The regulatory juggernaut has slowly and eventually reached the gates of wall street.
Regulation, it appears, needs to tackle three issues. First, it should clarify the parties involved. In other words, regulation clarifies attribution or ownership. Secondly, it defines the action required. Finally, it defines the timing for the action. The rest of regulation merely defines the referee and the incentive structure to encourage or prevent the actions. Any regulation without these parts is open to be hijacked or misinterpreted.
Regulation must clearly specify the action that should or should not be taken by the participants. In most cases, regulation must be designed to rebalance the bargaining power equation. The objective is to prevent the stronger player from taking advantage of the weaker player. The consumer financial protection agency is ideally defining such actions. This part often suffers from necessary and sufficient condition dilemma.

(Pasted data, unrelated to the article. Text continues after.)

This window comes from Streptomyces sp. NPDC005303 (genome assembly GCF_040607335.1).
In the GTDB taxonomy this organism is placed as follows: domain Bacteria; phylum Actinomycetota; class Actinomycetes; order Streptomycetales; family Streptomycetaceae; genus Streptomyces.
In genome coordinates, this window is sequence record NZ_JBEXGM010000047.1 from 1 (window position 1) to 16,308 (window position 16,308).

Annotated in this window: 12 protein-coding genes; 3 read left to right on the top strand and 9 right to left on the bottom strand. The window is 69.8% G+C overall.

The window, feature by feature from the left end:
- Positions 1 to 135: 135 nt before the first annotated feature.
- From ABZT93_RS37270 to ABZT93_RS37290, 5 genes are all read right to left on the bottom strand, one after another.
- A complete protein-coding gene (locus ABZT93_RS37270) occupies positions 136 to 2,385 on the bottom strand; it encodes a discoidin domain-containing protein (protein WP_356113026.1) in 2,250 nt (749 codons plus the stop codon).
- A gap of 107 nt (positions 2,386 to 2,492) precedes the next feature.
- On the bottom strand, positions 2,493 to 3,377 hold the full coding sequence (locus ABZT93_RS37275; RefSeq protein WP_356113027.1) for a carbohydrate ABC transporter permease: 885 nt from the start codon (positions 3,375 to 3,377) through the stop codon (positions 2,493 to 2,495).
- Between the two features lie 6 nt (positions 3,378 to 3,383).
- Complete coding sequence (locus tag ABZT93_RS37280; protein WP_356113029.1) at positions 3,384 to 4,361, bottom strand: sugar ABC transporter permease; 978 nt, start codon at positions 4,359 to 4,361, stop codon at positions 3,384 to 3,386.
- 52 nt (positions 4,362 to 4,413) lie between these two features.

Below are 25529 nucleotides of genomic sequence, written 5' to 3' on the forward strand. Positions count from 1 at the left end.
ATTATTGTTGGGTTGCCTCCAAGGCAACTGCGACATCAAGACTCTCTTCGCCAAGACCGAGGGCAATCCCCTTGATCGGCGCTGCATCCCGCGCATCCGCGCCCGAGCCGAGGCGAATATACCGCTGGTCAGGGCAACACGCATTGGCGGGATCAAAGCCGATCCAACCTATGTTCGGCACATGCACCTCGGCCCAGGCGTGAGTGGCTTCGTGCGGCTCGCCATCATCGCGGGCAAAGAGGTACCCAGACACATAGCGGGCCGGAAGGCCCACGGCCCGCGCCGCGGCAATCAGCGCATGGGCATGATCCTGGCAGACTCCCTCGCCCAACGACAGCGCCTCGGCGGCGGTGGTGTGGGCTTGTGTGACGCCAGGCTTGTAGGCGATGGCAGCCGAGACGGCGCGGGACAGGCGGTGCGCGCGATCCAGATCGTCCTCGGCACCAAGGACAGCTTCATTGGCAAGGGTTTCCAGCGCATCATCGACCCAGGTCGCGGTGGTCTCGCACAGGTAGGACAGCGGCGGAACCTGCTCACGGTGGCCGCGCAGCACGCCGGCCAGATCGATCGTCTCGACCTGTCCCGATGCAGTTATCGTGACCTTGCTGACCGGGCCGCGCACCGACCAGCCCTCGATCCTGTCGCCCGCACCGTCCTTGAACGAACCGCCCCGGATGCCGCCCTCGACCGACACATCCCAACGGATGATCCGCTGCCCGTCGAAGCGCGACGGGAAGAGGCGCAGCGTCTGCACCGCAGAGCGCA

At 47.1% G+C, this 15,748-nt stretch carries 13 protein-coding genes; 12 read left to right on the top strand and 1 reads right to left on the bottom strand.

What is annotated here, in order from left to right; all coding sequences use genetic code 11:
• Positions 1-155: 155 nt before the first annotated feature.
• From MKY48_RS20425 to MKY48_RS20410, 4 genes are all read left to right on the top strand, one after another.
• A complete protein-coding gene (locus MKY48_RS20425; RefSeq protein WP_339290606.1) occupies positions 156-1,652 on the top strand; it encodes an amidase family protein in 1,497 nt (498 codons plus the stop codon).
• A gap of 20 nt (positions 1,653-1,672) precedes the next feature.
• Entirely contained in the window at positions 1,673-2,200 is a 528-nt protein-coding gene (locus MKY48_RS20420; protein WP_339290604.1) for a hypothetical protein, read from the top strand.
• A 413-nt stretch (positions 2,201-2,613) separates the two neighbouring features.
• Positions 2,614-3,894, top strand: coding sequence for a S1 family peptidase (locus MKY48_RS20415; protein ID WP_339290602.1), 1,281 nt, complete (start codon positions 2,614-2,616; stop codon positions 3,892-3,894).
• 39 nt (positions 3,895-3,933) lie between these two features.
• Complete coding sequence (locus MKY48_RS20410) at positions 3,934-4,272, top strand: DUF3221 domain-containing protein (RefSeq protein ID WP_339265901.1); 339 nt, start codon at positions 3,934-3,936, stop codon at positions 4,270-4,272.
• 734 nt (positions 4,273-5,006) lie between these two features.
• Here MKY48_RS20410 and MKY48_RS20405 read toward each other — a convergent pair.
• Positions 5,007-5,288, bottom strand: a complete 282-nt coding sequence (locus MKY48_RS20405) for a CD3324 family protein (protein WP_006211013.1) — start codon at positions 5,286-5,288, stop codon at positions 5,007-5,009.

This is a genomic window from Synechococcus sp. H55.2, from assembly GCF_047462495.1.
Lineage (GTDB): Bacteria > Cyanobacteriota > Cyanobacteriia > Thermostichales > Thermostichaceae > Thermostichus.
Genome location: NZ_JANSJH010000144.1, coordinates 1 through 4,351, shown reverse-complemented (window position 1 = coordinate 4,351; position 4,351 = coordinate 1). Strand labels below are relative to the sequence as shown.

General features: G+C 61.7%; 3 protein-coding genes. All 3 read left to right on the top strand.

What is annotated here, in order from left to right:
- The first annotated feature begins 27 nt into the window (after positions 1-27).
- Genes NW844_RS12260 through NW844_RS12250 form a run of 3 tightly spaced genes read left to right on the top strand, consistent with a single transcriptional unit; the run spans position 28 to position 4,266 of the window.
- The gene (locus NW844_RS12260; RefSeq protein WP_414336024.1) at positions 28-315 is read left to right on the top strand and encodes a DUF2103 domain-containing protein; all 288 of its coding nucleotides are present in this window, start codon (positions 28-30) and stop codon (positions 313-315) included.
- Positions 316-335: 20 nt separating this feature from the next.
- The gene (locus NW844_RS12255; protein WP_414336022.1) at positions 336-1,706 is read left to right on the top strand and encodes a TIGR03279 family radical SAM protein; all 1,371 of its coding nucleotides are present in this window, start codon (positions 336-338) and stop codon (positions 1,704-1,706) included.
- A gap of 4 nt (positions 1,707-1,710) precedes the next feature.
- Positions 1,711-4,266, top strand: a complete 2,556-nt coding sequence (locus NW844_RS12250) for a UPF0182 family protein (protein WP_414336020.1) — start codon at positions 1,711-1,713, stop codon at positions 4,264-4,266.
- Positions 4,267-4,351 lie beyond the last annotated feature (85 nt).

Necessary condition and sufficient conditions are best understood through the example of fire. The existence of fuel, air (or oxygen to be specific) and a spark are necessary conditions for a fire. However existence of a fire is sufficient to prove existence of fuel, air and the spark. Regulators often go to depths defining necessary conditions but often do not define the sufficient condition. Over time, the necessary conditions increase as new special cases are discovered. It makes the regulation unwieldy and creates loopholes in the regulatory paradigm.
However, just defining the sufficient condition leaves the law ambiguous. This is the type of ambiguity that Paul Volcker likes. However, in the wrong hands such an ambiguity corrupts the system.
Excerpt from my book "Subverting Capitalism & Democracy" is available on Amazon.